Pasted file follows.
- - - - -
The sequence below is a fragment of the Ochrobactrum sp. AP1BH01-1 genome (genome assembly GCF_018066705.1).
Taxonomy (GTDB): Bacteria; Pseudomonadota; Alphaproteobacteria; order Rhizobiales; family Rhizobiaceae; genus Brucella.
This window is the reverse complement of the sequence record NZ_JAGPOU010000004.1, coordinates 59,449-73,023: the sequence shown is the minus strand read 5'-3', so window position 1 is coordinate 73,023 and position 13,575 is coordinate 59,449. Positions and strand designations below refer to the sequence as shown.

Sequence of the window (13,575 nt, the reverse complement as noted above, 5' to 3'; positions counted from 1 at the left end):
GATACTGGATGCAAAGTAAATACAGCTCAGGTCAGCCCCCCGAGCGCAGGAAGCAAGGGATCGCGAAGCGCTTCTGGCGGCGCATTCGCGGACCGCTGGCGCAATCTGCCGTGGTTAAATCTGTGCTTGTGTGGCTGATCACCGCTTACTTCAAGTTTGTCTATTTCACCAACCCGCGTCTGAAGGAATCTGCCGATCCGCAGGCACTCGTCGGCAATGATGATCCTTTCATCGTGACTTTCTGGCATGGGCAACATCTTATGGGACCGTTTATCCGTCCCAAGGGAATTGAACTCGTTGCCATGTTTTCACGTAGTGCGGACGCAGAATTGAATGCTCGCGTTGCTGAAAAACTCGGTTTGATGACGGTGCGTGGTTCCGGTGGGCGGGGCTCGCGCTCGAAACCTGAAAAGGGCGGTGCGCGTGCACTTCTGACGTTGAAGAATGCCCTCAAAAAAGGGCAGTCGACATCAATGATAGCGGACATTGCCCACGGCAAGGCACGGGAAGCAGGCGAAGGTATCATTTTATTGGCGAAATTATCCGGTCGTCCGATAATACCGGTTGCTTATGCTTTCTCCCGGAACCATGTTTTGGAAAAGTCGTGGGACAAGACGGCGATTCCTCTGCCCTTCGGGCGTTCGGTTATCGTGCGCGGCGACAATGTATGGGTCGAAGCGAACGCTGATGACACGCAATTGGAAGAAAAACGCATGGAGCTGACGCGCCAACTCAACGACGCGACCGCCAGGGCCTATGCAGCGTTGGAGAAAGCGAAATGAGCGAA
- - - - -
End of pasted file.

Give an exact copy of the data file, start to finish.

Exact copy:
The sequence below is a fragment of the Ochrobactrum sp. AP1BH01-1 genome (genome assembly GCF_018066705.1).
Taxonomy (GTDB): Bacteria; Pseudomonadota; Alphaproteobacteria; order Rhizobiales; family Rhizobiaceae; genus Brucella.
This window is the reverse complement of the sequence record NZ_JAGPOU010000004.1, coordinates 59,449-73,023: the sequence shown is the minus strand read 5'-3', so window position 1 is coordinate 73,023 and position 13,575 is coordinate 59,449. Positions and strand designations below refer to the sequence as shown.

Sequence of the window (13,575 nt, the reverse complement as noted above, 5' to 3'; positions counted from 1 at the left end):
GATACTGGATGCAAAGTAAATACAGCTCAGGTCAGCCCCCCGAGCGCAGGAAGCAAGGGATCGCGAAGCGCTTCTGGCGGCGCATTCGCGGACCGCTGGCGCAATCTGCCGTGGTTAAATCTGTGCTTGTGTGGCTGATCACCGCTTACTTCAAGTTTGTCTATTTCACCAACCCGCGTCTGAAGGAATCTGCCGATCCGCAGGCACTCGTCGGCAATGATGATCCTTTCATCGTGACTTTCTGGCATGGGCAACATCTTATGGGACCGTTTATCCGTCCCAAGGGAATTGAACTCGTTGCCATGTTTTCACGTAGTGCGGACGCAGAATTGAATGCTCGCGTTGCTGAAAAACTCGGTTTGATGACGGTGCGTGGTTCCGGTGGGCGGGGCTCGCGCTCGAAACCTGAAAAGGGCGGTGCGCGTGCACTTCTGACGTTGAAGAATGCCCTCAAAAAAGGGCAGTCGACATCAATGATAGCGGACATTGCCCACGGCAAGGCACGGGAAGCAGGCGAAGGTATCATTTTATTGGCGAAATTATCCGGTCGTCCGATAATACCGGTTGCTTATGCTTTCTCCCGGAACCATGTTTTGGAAAAGTCGTGGGACAAGACGGCGATTCCTCTGCCCTTCGGGCGTTCGGTTATCGTGCGCGGCGACAATGTATGGGTCGAAGCGAACGCTGATGACACGCAATTGGAAGAAAAACGCATGGAGCTGACGCGCCAACTCAACGACGCGACCGCCAGGGCCTATGCAGCGTTGGAGAAAGCGAAATGAGCGAA